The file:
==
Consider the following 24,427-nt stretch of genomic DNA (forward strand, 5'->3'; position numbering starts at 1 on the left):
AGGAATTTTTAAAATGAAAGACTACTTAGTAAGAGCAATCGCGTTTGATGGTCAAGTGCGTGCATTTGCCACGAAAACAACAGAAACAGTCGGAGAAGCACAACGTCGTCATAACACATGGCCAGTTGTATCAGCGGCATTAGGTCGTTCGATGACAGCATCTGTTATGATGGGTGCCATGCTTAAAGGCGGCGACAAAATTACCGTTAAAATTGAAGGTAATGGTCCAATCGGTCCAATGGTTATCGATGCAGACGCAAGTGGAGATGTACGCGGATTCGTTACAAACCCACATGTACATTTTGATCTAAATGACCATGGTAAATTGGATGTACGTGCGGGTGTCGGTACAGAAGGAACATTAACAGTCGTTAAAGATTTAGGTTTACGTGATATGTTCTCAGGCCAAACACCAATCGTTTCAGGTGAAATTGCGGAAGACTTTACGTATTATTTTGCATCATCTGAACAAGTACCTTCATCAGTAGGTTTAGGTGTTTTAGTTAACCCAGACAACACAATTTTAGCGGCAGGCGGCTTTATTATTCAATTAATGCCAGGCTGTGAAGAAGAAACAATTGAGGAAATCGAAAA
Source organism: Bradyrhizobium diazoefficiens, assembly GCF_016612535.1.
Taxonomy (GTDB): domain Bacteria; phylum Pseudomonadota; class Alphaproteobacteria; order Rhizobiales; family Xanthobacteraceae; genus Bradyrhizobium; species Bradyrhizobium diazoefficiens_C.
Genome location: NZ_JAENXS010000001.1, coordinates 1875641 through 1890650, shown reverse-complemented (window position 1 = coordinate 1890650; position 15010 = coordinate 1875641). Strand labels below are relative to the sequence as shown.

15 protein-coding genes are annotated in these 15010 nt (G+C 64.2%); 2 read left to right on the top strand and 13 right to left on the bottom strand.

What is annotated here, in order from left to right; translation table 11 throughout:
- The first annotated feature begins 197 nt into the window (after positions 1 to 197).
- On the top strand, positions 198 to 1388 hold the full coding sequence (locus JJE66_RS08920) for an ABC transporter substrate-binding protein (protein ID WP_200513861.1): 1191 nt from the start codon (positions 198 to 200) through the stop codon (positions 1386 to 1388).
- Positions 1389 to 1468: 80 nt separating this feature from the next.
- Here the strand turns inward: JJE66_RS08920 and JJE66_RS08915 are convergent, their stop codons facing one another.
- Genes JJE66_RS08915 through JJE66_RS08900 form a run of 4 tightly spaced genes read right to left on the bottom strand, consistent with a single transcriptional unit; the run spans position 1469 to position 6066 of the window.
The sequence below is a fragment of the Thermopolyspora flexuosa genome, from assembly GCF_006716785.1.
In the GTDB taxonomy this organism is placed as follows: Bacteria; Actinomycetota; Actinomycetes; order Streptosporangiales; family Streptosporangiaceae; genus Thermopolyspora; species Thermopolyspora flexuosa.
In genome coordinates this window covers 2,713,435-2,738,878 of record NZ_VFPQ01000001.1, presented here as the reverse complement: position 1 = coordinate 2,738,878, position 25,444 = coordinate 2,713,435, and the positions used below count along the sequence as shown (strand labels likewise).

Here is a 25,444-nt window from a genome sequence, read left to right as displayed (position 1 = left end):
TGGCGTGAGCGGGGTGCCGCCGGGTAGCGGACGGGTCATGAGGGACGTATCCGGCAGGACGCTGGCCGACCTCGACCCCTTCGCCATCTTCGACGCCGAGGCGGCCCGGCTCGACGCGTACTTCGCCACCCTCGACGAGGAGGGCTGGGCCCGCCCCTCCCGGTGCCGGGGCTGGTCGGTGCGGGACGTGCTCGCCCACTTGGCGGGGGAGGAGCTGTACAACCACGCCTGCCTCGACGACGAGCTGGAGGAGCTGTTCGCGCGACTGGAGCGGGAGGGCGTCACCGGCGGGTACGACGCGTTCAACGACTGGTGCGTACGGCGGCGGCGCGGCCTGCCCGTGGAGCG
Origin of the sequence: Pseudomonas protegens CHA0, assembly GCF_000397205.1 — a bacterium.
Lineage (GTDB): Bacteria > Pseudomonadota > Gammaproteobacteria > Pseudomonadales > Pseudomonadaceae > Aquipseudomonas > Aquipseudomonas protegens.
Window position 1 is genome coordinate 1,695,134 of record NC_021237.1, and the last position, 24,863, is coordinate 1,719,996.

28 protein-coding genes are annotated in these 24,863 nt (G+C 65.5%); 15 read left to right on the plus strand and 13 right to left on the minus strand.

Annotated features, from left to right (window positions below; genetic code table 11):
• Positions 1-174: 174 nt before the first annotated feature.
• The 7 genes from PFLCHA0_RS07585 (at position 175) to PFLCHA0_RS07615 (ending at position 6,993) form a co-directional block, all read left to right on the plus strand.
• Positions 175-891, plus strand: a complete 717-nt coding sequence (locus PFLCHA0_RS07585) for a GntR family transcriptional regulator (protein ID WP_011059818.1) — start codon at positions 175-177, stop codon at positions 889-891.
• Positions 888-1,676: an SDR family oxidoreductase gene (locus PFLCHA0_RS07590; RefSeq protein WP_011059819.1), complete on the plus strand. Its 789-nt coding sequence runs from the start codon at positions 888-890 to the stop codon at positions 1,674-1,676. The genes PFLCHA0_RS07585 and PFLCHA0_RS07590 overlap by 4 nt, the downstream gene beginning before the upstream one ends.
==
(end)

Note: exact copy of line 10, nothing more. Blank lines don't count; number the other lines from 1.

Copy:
- Positions 1389 to 1468: 80 nt separating this feature from the next.